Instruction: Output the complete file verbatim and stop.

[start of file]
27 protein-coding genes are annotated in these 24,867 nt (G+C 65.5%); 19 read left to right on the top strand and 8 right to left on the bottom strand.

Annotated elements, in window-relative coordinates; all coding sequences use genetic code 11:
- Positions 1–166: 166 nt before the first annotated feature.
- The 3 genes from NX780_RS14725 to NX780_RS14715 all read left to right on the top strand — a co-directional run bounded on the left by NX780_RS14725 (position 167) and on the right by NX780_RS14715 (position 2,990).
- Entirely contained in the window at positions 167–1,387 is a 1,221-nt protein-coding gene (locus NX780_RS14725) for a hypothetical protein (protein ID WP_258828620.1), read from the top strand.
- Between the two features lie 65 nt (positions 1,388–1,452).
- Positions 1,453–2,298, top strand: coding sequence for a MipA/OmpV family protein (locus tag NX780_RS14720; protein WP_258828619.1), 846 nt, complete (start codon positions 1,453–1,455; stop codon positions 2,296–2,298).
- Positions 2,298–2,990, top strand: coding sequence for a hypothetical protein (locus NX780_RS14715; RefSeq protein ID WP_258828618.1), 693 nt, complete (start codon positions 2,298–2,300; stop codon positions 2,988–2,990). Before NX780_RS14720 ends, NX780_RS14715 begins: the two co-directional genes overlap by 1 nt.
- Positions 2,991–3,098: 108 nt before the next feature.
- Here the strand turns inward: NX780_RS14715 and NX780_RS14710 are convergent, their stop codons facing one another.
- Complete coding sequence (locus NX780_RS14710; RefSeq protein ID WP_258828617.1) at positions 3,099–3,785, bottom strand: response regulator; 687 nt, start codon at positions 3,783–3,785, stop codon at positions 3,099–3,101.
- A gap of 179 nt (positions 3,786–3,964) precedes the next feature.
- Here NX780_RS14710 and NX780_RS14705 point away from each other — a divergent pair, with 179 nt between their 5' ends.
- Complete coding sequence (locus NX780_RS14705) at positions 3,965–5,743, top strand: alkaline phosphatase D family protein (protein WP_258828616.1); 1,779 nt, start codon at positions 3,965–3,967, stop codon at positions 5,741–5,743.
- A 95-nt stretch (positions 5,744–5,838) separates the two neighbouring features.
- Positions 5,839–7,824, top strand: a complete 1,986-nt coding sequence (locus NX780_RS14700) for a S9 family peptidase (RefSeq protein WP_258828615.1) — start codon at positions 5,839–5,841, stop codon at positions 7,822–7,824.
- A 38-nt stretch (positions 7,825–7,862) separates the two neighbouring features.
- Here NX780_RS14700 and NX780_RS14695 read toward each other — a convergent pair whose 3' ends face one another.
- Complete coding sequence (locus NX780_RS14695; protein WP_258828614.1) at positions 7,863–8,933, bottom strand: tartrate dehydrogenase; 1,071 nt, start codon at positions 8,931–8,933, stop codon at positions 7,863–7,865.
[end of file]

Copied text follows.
27 protein-coding genes are annotated in these 24,867 nt (G+C 65.5%); 19 read left to right on the top strand and 8 right to left on the bottom strand.

Annotated elements, in window-relative coordinates; all coding sequences use genetic code 11:
- Positions 1–166: 166 nt before the first annotated feature.
- The 3 genes from NX780_RS14725 to NX780_RS14715 all read left to right on the top strand — a co-directional run bounded on the left by NX780_RS14725 (position 167) and on the right by NX780_RS14715 (position 2,990).
- Entirely contained in the window at positions 167–1,387 is a 1,221-nt protein-coding gene (locus NX780_RS14725) for a hypothetical protein (protein ID WP_258828620.1), read from the top strand.
- Between the two features lie 65 nt (positions 1,388–1,452).
- Positions 1,453–2,298, top strand: coding sequence for a MipA/OmpV family protein (locus tag NX780_RS14720; protein WP_258828619.1), 846 nt, complete (start codon positions 1,453–1,455; stop codon positions 2,296–2,298).
- Positions 2,298–2,990, top strand: coding sequence for a hypothetical protein (locus NX780_RS14715; RefSeq protein ID WP_258828618.1), 693 nt, complete (start codon positions 2,298–2,300; stop codon positions 2,988–2,990). Before NX780_RS14720 ends, NX780_RS14715 begins: the two co-directional genes overlap by 1 nt.
- Positions 2,991–3,098: 108 nt before the next feature.
- Here the strand turns inward: NX780_RS14715 and NX780_RS14710 are convergent, their stop codons facing one another.
- Complete coding sequence (locus NX780_RS14710; RefSeq protein ID WP_258828617.1) at positions 3,099–3,785, bottom strand: response regulator; 687 nt, start codon at positions 3,783–3,785, stop codon at positions 3,099–3,101.
- A gap of 179 nt (positions 3,786–3,964) precedes the next feature.
- Here NX780_RS14710 and NX780_RS14705 point away from each other — a divergent pair, with 179 nt between their 5' ends.
- Complete coding sequence (locus NX780_RS14705) at positions 3,965–5,743, top strand: alkaline phosphatase D family protein (protein WP_258828616.1); 1,779 nt, start codon at positions 3,965–3,967, stop codon at positions 5,741–5,743.
- A 95-nt stretch (positions 5,744–5,838) separates the two neighbouring features.
- Positions 5,839–7,824, top strand: a complete 1,986-nt coding sequence (locus NX780_RS14700) for a S9 family peptidase (RefSeq protein WP_258828615.1) — start codon at positions 5,839–5,841, stop codon at positions 7,822–7,824.
- A 38-nt stretch (positions 7,825–7,862) separates the two neighbouring features.
- Here NX780_RS14700 and NX780_RS14695 read toward each other — a convergent pair whose 3' ends face one another.
- Complete coding sequence (locus NX780_RS14695; protein WP_258828614.1) at positions 7,863–8,933, bottom strand: tartrate dehydrogenase; 1,071 nt, start codon at positions 8,931–8,933, stop codon at positions 7,863–7,865.